Having talked to parents every year about reasons why their child should or should not take an honors class or maybe why they did not qualify to take one, and having dealt with both a son and a daughter navigating their way through these decisions in high school, I offer in today’s post some reasons for and against honors and AP classes in high school.

5 Reasons to Take Honors and AP:

  1.  Desire and Motivation:  As a teacher, this is the unmeasurable component in students that makes my job fun.  The student who barely meets a numerical benchmark but is intellectually curious and has a good work ethic is often the ‘dark horse’ of the class and is delightful to teach.  Make sure your student WANTS to take the class.
  2. Ability:  Honors and AP classes have grade requirements and standardized test score limits for good reasons; they have proven themselves to be good predictors of whether a student can be successful in a course. (Success, by the way, is not necessarily defined as an A.) Over the years teaching numbers of students, we can see that a certain score on the ACT or PSAT in a subject area or a certain grade in a previous class correlates to the student’s final performance on an AP exam.
  3. Acceptance:  Accelerated courses present challenges in volume and complexity of material as well as in pacing.  While these are excellent stretching areas for students, they must be able to handle emotionally that they may make lower grades, especially initially in the course.  I liken it to playing up in tennis. A 3.0 player will initially lose matches at the 3.5 level until she plays at that level for a time and brings her game up. Patience and flexibility, a strong sense of self, and a focus on learning rather than grades are needed fo thrive in these classes.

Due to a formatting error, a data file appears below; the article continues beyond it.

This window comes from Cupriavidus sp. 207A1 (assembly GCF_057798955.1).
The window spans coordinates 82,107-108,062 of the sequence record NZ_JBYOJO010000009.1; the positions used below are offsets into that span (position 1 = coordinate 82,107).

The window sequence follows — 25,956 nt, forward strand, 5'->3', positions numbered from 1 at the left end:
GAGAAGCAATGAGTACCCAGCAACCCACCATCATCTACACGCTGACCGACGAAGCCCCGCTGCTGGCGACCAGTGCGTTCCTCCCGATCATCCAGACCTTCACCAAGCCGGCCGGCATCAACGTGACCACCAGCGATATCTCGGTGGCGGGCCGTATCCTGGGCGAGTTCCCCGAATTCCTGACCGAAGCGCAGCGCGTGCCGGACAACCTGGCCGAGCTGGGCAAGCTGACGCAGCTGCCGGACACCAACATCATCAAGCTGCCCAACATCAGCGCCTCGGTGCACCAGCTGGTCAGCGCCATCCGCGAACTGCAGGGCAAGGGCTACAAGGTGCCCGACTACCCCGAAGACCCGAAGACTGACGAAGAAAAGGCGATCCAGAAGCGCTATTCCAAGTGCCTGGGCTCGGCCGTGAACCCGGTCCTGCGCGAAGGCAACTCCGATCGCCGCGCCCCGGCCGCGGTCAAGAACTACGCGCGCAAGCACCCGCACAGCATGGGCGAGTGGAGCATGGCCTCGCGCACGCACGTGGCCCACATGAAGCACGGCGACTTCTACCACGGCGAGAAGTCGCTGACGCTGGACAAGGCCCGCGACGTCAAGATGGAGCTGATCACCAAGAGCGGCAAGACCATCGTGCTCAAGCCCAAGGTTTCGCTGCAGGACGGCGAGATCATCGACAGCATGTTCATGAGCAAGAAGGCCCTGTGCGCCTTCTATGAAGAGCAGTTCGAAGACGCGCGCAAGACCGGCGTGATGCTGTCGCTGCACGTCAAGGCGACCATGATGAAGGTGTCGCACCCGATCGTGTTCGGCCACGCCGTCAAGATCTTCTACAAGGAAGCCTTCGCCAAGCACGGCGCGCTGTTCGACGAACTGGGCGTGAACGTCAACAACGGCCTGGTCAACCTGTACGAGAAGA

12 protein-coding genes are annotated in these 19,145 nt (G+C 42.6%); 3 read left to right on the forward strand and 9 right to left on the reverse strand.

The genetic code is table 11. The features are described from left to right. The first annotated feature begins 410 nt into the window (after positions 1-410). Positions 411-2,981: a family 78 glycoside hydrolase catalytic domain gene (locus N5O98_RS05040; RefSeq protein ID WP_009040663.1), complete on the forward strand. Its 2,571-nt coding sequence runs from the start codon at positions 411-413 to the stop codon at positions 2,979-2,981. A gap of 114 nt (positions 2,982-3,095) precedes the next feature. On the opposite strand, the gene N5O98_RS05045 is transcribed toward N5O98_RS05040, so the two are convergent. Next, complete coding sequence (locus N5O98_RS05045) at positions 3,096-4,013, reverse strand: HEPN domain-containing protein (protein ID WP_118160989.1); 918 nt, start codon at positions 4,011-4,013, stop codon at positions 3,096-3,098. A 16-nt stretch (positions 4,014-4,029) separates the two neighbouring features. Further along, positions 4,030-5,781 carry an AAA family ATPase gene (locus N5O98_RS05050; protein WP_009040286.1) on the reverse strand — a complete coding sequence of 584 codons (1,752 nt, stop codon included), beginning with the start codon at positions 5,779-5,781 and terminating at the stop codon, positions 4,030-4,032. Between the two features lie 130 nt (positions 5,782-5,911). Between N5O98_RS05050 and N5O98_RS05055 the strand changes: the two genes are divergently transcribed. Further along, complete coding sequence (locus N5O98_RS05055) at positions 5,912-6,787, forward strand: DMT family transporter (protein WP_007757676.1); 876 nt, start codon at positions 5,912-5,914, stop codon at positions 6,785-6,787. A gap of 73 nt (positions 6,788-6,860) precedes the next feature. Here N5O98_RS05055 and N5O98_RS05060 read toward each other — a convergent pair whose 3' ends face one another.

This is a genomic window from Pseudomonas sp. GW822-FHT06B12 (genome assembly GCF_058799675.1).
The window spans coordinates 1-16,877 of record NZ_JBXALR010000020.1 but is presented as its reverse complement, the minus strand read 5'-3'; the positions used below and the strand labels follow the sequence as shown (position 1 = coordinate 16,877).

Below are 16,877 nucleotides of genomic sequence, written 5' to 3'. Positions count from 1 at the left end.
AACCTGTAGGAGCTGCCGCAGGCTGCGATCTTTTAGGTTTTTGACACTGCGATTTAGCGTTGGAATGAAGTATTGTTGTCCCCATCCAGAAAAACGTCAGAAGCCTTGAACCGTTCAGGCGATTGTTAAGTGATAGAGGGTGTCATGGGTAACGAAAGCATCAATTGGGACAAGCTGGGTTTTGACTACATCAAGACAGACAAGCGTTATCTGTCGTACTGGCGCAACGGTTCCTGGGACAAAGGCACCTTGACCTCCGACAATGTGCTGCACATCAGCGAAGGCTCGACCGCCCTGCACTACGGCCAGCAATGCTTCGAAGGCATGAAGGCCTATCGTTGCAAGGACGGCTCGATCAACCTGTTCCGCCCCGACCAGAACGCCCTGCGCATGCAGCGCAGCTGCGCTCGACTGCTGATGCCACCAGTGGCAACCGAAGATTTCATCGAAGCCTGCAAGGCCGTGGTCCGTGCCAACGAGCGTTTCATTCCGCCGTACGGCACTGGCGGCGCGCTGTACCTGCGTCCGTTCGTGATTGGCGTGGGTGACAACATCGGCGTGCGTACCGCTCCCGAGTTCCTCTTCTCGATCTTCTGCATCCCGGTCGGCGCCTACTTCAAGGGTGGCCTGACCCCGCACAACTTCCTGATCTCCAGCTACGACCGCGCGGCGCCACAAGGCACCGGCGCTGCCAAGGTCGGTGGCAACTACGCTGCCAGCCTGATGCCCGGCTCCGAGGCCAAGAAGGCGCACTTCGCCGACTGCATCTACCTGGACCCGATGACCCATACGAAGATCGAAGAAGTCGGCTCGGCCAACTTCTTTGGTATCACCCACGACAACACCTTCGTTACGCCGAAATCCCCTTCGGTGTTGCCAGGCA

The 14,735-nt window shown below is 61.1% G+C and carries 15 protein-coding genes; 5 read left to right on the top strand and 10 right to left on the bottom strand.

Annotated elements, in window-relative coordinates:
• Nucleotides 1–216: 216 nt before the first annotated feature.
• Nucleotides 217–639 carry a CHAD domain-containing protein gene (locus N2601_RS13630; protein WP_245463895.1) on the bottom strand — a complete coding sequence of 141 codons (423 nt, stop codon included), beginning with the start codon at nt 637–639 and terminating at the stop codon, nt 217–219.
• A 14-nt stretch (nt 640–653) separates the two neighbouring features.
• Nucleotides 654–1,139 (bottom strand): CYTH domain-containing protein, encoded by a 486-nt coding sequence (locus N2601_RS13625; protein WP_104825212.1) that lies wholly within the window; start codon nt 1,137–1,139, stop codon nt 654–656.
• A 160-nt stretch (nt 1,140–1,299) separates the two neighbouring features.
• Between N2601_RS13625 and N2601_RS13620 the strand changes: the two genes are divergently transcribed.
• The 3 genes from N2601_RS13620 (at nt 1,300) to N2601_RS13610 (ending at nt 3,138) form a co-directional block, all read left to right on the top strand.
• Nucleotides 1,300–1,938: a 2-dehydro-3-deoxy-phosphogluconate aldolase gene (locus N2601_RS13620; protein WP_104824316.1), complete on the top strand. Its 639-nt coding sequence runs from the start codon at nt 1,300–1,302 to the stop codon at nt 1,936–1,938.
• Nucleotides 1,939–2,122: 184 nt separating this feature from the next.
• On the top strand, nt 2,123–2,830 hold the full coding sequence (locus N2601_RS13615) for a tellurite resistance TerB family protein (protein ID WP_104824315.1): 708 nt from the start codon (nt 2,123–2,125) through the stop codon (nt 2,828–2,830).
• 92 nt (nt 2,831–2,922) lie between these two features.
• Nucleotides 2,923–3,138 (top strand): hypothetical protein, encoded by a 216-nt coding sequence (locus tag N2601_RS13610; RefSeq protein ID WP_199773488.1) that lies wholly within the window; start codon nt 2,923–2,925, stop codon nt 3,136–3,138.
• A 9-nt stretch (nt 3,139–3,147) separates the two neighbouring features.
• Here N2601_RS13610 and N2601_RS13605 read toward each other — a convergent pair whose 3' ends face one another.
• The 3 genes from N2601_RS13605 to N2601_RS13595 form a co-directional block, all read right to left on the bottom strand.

4. Rigor:  AP courses in particular are designed to meet college requirements and may well prove to earn a student college credit.  Many Honors classes are designed as pre-AP in the sense that they prepare a student for an AP class.  The work load is heavier and harder, but the rewards are great. My own daughter says repeatedly nothing prepared her to handle college work like the AP classes she took in high school.
  5.  Recommendation:  If a teacher or administrator approaches your child and suggest taking a certain class, that’s a pretty strong indicator that he is capable and ready to handle the work.  I have had a few over the years who initially didn’t sign up for a class, but when I saw their inquisitiveness, work ethic, and abilities, I would then suggest to them taking an Honors or AP class up the line. I wouldn’t dare suggest such to a student  unless I had full confidence in him.

5  Reasons NOT to take Honors and AP:

  1. The parent wants it; the student does not.  Sometimes we as parents think a challenge is what our student needs in order to get motivated; yet challenge without interest is not motivating at all. Rather, it is discouraging. Moreover, our parental pride sometimes gets in the way.  Whether consciously or not, we compare our children to to others and fear they are somehow ‘getting behind’ if not taking the top levels in every subject if they are academically capable of doing so.